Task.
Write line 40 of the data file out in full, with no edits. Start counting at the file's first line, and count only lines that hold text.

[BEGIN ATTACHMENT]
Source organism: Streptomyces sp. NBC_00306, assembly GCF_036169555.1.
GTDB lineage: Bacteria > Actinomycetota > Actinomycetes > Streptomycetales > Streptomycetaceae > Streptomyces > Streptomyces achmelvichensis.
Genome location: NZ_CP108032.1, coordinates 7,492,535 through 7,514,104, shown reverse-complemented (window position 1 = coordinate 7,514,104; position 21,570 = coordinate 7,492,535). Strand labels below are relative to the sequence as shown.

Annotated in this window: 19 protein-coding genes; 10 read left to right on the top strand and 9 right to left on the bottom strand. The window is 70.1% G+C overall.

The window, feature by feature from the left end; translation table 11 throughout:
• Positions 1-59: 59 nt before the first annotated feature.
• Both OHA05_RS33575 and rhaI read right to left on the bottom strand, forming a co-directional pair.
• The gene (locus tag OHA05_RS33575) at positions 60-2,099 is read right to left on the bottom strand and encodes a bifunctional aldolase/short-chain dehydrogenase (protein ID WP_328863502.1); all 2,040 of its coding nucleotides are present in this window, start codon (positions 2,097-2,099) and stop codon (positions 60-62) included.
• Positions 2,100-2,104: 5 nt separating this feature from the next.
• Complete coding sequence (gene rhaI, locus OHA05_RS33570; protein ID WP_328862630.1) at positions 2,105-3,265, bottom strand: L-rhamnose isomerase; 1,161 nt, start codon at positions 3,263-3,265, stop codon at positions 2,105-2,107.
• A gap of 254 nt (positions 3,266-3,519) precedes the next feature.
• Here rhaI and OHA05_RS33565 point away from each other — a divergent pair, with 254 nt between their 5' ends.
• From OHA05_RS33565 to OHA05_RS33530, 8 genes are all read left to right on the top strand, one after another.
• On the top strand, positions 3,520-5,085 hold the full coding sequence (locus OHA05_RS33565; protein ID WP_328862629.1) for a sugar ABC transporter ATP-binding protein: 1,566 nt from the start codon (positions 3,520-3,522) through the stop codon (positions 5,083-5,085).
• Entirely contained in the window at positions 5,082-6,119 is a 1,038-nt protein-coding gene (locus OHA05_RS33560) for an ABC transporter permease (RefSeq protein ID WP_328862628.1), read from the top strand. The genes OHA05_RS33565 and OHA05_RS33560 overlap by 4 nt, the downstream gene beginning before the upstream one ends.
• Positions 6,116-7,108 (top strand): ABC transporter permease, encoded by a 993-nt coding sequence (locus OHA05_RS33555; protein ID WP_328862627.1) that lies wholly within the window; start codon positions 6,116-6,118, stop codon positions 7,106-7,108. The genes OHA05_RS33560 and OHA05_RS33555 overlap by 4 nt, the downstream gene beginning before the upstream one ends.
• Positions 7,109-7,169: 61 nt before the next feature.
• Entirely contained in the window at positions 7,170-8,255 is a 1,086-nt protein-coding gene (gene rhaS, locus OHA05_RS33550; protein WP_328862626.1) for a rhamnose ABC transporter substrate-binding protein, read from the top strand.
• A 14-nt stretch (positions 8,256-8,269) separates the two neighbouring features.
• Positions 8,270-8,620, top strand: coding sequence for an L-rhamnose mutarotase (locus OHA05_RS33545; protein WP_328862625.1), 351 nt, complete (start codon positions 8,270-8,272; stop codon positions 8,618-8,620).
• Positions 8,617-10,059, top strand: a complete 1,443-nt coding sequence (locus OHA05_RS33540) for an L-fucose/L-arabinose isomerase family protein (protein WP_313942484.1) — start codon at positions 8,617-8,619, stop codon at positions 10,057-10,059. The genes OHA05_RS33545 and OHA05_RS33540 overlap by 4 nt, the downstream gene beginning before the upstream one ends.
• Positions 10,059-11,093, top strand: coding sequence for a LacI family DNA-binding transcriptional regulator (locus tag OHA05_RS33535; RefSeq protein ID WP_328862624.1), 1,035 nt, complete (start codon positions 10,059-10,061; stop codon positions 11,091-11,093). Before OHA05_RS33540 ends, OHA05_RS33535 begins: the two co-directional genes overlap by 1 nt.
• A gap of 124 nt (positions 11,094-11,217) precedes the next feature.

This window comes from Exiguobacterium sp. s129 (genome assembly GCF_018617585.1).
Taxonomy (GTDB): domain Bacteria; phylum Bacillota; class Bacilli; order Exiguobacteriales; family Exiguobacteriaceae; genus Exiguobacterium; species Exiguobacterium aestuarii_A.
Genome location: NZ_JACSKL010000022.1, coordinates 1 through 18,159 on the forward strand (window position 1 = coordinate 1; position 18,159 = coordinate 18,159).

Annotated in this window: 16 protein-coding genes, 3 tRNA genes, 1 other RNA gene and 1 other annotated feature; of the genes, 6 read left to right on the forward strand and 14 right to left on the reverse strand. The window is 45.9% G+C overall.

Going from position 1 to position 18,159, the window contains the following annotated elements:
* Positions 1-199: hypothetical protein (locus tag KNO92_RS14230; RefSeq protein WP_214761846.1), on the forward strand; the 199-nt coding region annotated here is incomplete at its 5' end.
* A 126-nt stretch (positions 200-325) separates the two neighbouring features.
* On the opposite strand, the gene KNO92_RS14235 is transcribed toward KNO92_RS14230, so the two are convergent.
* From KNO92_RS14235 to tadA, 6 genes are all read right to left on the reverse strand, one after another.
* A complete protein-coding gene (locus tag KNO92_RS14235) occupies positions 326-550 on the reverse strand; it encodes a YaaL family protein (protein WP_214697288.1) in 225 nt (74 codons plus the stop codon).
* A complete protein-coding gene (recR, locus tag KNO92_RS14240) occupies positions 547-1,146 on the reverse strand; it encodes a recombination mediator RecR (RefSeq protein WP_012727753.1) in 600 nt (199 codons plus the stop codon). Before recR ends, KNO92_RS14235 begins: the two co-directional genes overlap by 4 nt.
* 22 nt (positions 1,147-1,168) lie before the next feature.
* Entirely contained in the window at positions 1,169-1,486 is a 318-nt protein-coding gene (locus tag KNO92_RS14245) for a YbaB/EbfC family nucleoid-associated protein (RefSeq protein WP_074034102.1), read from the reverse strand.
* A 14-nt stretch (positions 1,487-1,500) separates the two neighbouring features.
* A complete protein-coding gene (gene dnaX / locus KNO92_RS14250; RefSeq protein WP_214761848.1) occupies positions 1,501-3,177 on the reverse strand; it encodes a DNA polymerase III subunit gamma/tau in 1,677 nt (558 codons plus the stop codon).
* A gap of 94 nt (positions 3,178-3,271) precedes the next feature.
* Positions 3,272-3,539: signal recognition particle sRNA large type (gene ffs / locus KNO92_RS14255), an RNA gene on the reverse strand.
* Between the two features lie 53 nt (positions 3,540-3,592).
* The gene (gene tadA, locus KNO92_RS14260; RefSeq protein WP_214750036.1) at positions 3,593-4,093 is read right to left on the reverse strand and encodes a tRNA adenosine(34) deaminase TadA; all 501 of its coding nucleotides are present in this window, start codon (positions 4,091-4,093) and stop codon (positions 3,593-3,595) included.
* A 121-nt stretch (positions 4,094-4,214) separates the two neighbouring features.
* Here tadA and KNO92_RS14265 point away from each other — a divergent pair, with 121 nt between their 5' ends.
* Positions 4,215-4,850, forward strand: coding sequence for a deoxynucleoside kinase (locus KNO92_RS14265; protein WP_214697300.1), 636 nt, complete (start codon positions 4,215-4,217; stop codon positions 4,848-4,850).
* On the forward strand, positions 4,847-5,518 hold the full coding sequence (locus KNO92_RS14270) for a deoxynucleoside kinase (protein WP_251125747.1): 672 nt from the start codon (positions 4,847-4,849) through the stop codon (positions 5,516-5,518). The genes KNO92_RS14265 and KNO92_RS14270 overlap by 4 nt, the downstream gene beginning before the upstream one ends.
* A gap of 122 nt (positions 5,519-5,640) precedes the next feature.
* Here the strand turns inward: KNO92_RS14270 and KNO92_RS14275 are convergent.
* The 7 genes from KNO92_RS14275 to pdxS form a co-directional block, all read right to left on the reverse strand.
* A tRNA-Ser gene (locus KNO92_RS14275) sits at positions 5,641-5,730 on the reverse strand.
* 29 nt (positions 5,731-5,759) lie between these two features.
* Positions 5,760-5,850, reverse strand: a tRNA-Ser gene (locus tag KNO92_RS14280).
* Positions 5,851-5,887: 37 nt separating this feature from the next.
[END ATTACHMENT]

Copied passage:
* Positions 3,272-3,539: signal recognition particle sRNA large type (gene ffs / locus KNO92_RS14255), an RNA gene on the reverse strand.